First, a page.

SUBSCRIBE to Capitol Fax      Advertise Here      Mobile Version     Exclusive Subscriber Content     Updated Posts    Contact
To subscribe to Capitol Fax, click here.
Lawyers cite support, law and health in last-ditch bid to help Cellini stay out of prison

Friday, Sep 28, 2012

* Lawyers for Bill Cellini sent out a press release quoting from some of the hundreds of letters they’ve collected on their client’s behalf. Some were from major players, others were from small fry. But they all praised the man, who faces sentencing on a federal corruption conviction. The press release is here.

* Jim Edgar

“On many occasions I did not agree with Bill’s position on an issue and I would often take action which was contrary to Bill’s position. In all of this time and in all of these issues, I never personally saw nor did I hear on any of those occasions that Bill acted improperly in any manner. Bill never asked me to take any action which I deemed inappropriate.?

* Gene Callahan, who was Alan Dixon’s top guy…

“Never and I repeat N-E-V-E-R did Bill Cellini ever ask me to do anything illegal, immoral or unethical. Nor have I heard of anyone I respect say that Bill Cellini was anything less than honest.”

* The SJ-R has more. Former Springfield Mayor Karen Hasara

“Bill never once asked me to take any action that was not ethical, honest, or in the best interest of my constituents.”

* Back to the Cellini press release

Citing the trial record and jury verdict, the lawyers said that the government’s theory of his presumed political influence was rejected by the trial jury that acquitted Mr. Cellini on the two counts of the charges related to the widespread corruption alleged during the terms of former Gov. Rod Blagojevich. They argued it would be a legal impropriety to allow that theory to infect the sentencing and it would be fundamentally unfair. […]

[Cellini’s attorneys] also said the nature and circumstances of the offense support a probationary sentence.

“…Mr. Cellini stands convicted of some participation in a conspiracy to extort Tom Rosenberg, but it is undisputed (and likely almost without precedent in cases involving comparable facts) that Mr. Cellini was never even informed of and did not participate in the most critical aspects of that conspiracy, including the actual decision, planning, and alleged attempt to extort Rosenberg by providing him a choice between paying a kickback and making a campaign contribution. Indeed, it is uncontroverted that at least for a time, Mr. Cellini actively attempted to aid Rosenberg and defeat the extortion efforts of the mastermind of the conspiracy, Stuart Levine…Against that background, the evidence at trial and jury’s verdict established that Mr. Cellini did no more than act as a middle man for the purpose of smoothing out a situation he knew little about involving corrupt individuals with unknown plans and ulterior motives.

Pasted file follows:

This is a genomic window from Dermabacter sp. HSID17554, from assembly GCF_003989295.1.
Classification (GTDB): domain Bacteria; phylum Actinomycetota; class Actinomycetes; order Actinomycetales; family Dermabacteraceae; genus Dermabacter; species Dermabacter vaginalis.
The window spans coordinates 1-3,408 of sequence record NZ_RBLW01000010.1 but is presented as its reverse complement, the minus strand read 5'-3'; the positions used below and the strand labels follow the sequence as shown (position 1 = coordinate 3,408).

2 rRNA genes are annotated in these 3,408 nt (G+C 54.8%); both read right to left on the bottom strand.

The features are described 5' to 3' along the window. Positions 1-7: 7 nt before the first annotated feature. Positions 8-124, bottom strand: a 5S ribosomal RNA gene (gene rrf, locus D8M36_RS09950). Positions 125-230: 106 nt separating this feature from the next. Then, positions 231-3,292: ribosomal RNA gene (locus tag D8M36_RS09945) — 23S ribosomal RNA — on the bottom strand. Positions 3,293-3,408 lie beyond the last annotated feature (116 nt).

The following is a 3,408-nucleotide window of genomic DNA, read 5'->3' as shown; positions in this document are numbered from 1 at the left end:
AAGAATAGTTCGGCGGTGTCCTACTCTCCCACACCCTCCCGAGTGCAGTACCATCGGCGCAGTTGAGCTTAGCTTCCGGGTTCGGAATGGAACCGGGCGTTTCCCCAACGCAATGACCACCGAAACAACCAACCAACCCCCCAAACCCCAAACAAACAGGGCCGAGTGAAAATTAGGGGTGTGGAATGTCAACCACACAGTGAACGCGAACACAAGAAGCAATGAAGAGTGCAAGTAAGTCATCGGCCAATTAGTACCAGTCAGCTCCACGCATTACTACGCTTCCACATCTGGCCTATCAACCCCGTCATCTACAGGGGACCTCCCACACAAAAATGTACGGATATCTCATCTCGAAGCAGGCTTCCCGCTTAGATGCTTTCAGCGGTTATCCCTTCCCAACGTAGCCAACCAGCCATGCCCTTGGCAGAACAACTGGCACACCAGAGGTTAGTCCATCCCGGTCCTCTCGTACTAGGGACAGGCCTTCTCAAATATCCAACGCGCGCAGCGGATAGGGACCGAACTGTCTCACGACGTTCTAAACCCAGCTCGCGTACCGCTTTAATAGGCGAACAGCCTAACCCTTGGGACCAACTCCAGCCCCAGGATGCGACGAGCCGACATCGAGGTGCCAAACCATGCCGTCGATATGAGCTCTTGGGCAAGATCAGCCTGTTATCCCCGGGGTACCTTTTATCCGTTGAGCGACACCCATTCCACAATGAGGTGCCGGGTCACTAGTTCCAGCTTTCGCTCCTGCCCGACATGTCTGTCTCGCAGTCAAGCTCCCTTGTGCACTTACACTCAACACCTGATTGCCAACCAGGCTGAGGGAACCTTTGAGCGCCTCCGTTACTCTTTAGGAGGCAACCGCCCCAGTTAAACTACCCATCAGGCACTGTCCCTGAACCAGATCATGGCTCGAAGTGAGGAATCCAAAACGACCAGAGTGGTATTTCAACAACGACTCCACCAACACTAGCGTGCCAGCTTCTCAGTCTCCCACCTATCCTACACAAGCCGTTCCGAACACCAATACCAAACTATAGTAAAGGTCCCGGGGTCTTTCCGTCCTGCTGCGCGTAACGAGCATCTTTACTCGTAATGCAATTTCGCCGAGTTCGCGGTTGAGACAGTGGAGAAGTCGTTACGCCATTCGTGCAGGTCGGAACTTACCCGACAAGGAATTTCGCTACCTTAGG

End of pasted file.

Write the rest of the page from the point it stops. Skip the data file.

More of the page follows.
* And Cellini’s lawyers are also playing up the health angle

In addition to a recent heart attack and persistent heart disease, they wrote, Cellini, 77, has had prostate cancer and is treated for “a frequently crippling neurological disorder, cervical spinal stenosis, that has twice resulted in his losing feeling in his arms and hand and needing to undergo emergency evaluation as to whether he had actually had a stroke.”

He has also been diagnosed with lumbar spinal stenosis, another degenerative disk disease “that can result in weakness or numbness in the limbs and difficulty walking,” the memo says.

Cellini suffered a heart attack June 4 while undergoing a heart catheterization, the document says. Tests showed afterward that his heart had been seriously damaged, it states.

“Mr. Cellini has not been able to commence full cardiovascular rehabilitation as yet … because following the heart attack and stent implanting, an acute (blood) clot was discovered in his leg and groin, which was deemed by his physicians to be a life-threatening health risk,” the lawyers write.

“Medications have contained the clot in the area, but a doctor has told Cellni that ‘he has a propensity for clots for form, which can be deadly,’ and if there are any symptoms of clotting, ‘Mr. Cellini must immediately obtain emergency treatment or risk the possibility of a stroke or death.’”

- Posted by Rich Miller        

  1. - Leave a Light on George - Friday, Sep 28, 12 @ 5:43 am: